Evaluate|Definition & Meaning


In Mathematics, the word “evaluate” means to find the value of a specific equation, or expression and calculate the solution to the problem. The expression “to evaluate” is usually used with algebraic expressions or other equations to find the resulting solution to the problem that is given in the expression, such as, finding the missing number of an expression or finding the value of x in a given algebraic equation. 

A simple expression being evaluated for the variable x

Figure 1: An algebraic expression that is evaluated to find the value of the variable “x” 

Expressions, such as simple mathematical operations between two numbers, always result in a numerical value that gives us the meaning of the expression in general. Thus, we can also say that finding the numerical value of an expression is mathematically said to evaluate the given expression.

Furthermore, expressions that include an algebraic variable also are evaluated to find the numerical value of the algebraic variable in the expression. This way, multiple problems are simplified into simple algebraic equations and expressions for ease of understanding and easy solving and evaluating of such problems.

Moreover, it is important to note that expressions or equations that are being evaluated must result in a constant numerical value. If the expression has a variable in it then this variable must be substituted by a constant value to evaluate the expression.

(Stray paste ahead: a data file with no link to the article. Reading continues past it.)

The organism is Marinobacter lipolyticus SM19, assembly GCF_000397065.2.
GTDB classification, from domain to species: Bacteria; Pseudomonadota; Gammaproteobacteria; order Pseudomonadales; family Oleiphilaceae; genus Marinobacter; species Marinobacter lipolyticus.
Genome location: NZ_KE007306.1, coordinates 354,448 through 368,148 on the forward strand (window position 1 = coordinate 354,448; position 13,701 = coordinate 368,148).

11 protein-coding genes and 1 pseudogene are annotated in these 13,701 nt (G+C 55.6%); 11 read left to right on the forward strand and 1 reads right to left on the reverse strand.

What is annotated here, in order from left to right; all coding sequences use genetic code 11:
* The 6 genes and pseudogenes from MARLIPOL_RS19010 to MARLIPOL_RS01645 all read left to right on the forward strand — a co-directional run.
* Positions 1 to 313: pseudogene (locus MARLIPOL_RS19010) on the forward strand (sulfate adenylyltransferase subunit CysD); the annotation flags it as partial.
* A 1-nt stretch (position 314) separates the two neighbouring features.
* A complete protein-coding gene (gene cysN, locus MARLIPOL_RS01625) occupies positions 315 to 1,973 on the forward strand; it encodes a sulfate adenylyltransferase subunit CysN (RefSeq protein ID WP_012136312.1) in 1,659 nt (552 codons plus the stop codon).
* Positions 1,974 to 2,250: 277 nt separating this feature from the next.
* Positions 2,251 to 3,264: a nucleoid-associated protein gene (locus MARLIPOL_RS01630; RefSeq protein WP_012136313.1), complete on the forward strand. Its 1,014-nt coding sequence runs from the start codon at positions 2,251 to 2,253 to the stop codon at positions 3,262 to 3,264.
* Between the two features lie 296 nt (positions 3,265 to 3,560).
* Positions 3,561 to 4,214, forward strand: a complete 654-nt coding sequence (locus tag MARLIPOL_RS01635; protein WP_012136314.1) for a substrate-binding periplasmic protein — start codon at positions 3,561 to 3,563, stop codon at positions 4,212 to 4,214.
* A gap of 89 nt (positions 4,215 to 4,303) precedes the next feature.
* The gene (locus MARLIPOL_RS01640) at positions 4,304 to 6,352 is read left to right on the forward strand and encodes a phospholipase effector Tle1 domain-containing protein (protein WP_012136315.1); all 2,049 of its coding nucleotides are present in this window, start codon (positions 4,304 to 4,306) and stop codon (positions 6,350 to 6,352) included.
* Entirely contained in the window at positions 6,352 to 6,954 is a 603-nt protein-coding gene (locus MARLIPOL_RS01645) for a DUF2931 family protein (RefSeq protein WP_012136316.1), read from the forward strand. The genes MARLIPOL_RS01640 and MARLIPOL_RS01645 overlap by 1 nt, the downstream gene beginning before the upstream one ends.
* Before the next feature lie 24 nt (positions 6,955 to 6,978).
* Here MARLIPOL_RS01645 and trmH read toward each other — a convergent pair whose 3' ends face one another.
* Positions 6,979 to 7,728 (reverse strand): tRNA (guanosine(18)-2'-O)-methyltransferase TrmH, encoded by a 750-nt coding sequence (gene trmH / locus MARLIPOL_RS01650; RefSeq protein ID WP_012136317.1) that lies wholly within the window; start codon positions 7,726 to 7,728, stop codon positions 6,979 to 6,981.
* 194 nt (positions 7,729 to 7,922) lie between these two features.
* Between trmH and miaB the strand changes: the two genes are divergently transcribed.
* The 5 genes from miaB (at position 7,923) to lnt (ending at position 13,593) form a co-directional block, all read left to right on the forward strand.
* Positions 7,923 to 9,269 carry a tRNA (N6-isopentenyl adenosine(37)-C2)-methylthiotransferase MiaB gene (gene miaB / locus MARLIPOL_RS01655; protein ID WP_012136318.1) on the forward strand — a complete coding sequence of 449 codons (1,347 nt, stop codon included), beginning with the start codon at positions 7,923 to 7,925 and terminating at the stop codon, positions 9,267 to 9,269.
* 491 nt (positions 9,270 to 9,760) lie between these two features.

Simplify, Solve and Evaluate

In mathematics, explaining problems and what to find or calculate is usually done by using these three words or phrases: Evaluate, Solve, and Simplify. These words are most commonly used in exercises when finding solutions to various types of problems or just re-writing the expressions or problems in a way to easily understand the problem for which we need to find the solution.

As explained in the last section, evaluation is usually used to find a numerical value of an expression or an equation with no variables or equations as the result. The answer must always consist of a numerical value. An example of such type is to evaluate a given expression $2+2$ and by evaluating it, we obtain the answer four which is a numerical solution.

The word “solve” is usually used to explain the solution by isolating a particular variable in an equation such as those in quadratic equations. Here, we solve the quadratic equations for finding the value of x that satisfies the given equation. Furthermore, when using the word solve, it can either mean the solution is in the form of a variable or a constant value.

Moreover, solving an equation can also be done using graphical expressions to find the resulting curve equation or, for example, the roots of a curve given as a graph.

A quadratic equation shown on a graph to evaluate its roots

Figure 2: A curve of the equation $3x^2 + 2x – 5 = 0$ shown with its roots at the intersection point to the x-axis.